Grob - Growable buffer especially useful for Windows API calls

Huzzah! I finally had time to publish my first crate. grob - gro(wable) b(uffer).

Everyone who has spent enough time with the Windows API (@jbe) eventually has to work with a function that requires a growable buffer. GetAdaptersAddresses is a great example. When called the adapteraddresses and sizepointer parameters define a buffer where GetAdaptersAddresses will store data. If the buffer is too small sizepointer is set to the buffer size needed and an error is returned. The caller then has to allocate a larger buffer and try again. With this crate, calling a function like GetAdaptersAddresses is as simple as this...

use windows::Win32::NetworkManagement::IpHelper::GetAdaptersAddresses;
use windows::Win32::NetworkManagement::IpHelper::GET_ADAPTERS_ADDRESSES_FLAGS;
use windows::Win32::Networking::WinSock::AF_UNSPEC;

use grob::{winapi_large_binary, RvIsError};

fn main() -> Result<(), Box<dyn std::error::Error>> {
        |argument| {
            RvIsError::new(unsafe {
                    AF_UNSPEC.0 as u32,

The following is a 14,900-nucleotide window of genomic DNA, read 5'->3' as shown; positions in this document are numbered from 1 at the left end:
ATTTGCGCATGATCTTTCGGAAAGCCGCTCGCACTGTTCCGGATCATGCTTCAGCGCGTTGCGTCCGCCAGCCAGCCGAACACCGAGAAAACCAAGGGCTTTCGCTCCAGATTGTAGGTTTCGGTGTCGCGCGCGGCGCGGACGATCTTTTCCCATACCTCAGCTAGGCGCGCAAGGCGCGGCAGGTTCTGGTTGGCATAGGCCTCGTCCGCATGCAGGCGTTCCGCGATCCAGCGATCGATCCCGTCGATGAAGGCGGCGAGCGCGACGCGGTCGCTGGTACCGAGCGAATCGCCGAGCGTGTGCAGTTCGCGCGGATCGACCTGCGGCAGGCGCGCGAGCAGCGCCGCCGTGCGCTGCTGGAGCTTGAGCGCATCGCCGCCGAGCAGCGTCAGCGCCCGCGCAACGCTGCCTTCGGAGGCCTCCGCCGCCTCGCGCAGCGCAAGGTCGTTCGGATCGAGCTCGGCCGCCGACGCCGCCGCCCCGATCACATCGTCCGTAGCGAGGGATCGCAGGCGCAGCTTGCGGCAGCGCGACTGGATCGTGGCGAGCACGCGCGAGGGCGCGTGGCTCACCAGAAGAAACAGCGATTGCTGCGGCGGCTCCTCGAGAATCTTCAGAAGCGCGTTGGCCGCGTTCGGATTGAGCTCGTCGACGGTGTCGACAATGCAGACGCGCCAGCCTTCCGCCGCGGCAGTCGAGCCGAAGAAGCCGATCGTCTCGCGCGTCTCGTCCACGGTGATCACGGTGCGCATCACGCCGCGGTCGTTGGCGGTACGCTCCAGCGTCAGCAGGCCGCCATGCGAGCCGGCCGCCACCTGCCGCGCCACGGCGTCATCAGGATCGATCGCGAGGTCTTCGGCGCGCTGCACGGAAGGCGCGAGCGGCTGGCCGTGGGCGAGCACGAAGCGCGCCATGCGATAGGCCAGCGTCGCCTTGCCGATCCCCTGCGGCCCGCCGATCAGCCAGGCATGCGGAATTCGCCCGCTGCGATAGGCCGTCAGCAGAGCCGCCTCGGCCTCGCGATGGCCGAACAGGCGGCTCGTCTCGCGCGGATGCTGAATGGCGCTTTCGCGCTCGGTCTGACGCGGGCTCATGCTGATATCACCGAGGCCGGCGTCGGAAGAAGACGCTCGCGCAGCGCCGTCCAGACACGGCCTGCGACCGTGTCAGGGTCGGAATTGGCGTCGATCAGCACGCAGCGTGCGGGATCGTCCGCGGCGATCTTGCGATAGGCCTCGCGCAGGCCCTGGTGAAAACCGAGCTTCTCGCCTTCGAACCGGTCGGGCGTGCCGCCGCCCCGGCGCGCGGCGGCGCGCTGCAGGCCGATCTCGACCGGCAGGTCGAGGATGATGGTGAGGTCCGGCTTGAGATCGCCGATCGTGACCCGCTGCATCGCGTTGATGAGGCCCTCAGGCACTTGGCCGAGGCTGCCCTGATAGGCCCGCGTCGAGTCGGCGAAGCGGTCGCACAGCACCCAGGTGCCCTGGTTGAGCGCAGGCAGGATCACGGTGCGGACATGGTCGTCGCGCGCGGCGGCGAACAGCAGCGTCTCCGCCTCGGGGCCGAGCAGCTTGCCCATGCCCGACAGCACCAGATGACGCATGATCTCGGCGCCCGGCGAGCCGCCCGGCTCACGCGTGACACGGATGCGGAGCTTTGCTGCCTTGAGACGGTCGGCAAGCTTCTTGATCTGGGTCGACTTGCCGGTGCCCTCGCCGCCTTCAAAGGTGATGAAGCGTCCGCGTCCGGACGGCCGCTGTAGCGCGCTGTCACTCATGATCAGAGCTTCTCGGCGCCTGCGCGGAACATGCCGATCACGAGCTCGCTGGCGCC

|frozen_buffer| {
            if let Some(mut p) = frozen_buffer.pointer() {
                while p != std::ptr::null() {
                    println!("FriendlyName = {}", unsafe { (*p).FriendlyName.display() });
                    p = unsafe { (*p).Next };

All comments, both negative and positive, encouraged!

RE: How to allocate memory for an FFI call

I wonder if there's a way to get windows builds succeed on (build failure log)

Maybe you need the following in your Cargo.toml file:

default-target = "x86_64-pc-windows-msvc"

See Metadata for custom builds on

I wonder what this second closure is used for. Can't you return a struct that supports dereference to allows obtaining the pointer through a method, and which will release the memory when dropped?

1 Like

Thank you for the feedback!

Yeah. I saw that. All Windows things are in two modules. In the worst case I can add conditionals to exclude those two for now.

Thanks. I'll give that a try.

To process the data.

There is a generic function + example that does that for you for API functions that return a path and another pair for API functions that return a string. The second closure is provided for you.

Absolutely! Whatever that closure returns is what gets returned from winapi_large_binary. But, I assumed the user would convert the raw Windows data to something Rusty then return that. The generic functions do not have a provision for returning the raw data. When the second closure returns the buffer is freed.

The inner layer is also fairly easy to use (it's just a bit verbose). At that layer the raw buffer is yours to do with as you please.

Something like this?

That worked! Thanks!

Now I need to write the actual documentation.